Later, however, Capablanca (although in private life a fun-loving and chivalrous gentleman) meted out the same treatment to his most serious challenger, Alekhine. True to chess form, when Alekhine finally met and whipped Capablanca, he in turn refused to agree to a re-match.
Chess books are embarrassingly replete with expressions of egocentricity and poor sportsmanship. After Tarrasch lost to Lasker, he filled his books with "proof" that he should have won.
Most shocking of all, recent research has shown that Alekhine sometimes tampered with the scores of games in his books, to make his showing seem more brilliant.
THE BLACK AND THE WHITE
Asked whether he preferred the white or black pieces, Bogoljubow replied: "I have no preference. When I play white, I win because I have the first move. When I play black, I win because I am Bogoljubow!" And the eccentric Dane Nimzowitsch once jumped on a table, shouting: "Why must I lose to this idiot!"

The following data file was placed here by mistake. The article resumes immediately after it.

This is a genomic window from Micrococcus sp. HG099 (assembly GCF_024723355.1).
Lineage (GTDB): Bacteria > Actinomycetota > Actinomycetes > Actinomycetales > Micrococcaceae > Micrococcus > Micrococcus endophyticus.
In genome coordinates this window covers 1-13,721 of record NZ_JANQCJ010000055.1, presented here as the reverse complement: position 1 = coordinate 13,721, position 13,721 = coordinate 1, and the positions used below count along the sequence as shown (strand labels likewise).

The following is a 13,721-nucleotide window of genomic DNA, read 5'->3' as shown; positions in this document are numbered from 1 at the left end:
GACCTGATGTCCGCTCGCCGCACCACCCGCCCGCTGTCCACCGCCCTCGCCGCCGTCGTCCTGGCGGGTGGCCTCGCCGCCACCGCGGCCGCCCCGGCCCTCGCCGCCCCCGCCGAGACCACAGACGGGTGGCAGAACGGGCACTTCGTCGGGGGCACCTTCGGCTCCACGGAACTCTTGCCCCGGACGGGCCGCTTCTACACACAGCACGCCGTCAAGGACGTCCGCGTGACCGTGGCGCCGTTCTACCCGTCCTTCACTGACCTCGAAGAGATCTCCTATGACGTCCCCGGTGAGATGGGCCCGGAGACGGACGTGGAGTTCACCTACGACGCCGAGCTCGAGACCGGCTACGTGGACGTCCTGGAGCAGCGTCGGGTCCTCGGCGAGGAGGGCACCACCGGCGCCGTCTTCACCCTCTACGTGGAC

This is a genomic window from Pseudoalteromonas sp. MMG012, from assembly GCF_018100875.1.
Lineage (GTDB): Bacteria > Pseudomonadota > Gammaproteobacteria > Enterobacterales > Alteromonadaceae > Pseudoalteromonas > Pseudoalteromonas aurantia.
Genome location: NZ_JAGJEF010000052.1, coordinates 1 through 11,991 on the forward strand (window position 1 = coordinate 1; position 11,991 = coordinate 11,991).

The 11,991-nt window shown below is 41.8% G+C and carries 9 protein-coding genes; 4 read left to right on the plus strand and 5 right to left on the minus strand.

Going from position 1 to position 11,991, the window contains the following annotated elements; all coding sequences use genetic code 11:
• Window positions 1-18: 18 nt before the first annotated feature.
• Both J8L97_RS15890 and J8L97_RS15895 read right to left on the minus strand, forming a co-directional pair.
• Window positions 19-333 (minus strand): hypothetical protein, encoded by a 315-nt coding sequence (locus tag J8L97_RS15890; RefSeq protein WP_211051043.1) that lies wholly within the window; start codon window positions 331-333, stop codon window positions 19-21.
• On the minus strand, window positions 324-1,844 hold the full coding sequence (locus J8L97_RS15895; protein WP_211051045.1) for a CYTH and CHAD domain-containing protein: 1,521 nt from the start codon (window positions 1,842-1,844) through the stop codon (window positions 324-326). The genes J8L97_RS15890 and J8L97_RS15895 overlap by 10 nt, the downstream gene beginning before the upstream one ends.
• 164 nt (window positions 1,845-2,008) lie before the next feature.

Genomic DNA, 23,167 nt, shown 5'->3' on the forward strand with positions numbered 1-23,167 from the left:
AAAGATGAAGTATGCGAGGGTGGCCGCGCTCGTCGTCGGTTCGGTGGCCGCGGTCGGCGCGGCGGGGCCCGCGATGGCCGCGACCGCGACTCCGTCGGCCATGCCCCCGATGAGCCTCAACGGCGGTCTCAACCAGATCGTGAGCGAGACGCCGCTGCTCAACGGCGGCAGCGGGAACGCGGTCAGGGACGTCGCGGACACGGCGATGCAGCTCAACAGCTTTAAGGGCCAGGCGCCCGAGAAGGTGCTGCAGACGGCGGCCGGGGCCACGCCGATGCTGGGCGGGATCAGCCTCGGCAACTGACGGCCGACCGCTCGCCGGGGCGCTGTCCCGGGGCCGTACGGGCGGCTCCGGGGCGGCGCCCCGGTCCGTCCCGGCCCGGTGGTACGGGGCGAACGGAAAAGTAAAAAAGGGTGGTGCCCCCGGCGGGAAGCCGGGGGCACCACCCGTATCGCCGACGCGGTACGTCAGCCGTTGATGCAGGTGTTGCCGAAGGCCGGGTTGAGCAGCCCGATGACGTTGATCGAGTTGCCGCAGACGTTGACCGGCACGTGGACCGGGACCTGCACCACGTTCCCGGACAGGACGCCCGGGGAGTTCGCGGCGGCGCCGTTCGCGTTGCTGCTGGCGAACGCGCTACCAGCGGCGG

5) Most chess experts have no special mathematical prowess.
Few chess champions have been mathematicians of any exceptional power, although Lasker did advance research in the theory of relativity and Botvinnik today is a highly respected engineer. Extensive studies of leading players have shown that "intuitive insight," or vision, is the key to good chess, rather than the strictly logical deduction demanded in mathematics.
The game of bridge, for instance, requires more mathematical aptitude than does chess—yet, speaking of the great Alekhine, Fred Reinfeld in The Human Side of Chess says that: "There is a general agreement that he was abominable at bridge." Moreover, professional mathematicians and logicians in universities show no superiority in chess over their colleagues in other departments. All of which leads to the next point.
6) Memory and foresight play a smaller part than is believed.
In his exhaustive study called The Chess Mind, Gerald Abrahams concludes that "it is hardly possible for a good chess player to be reliant upon memory in more than the slightest degree."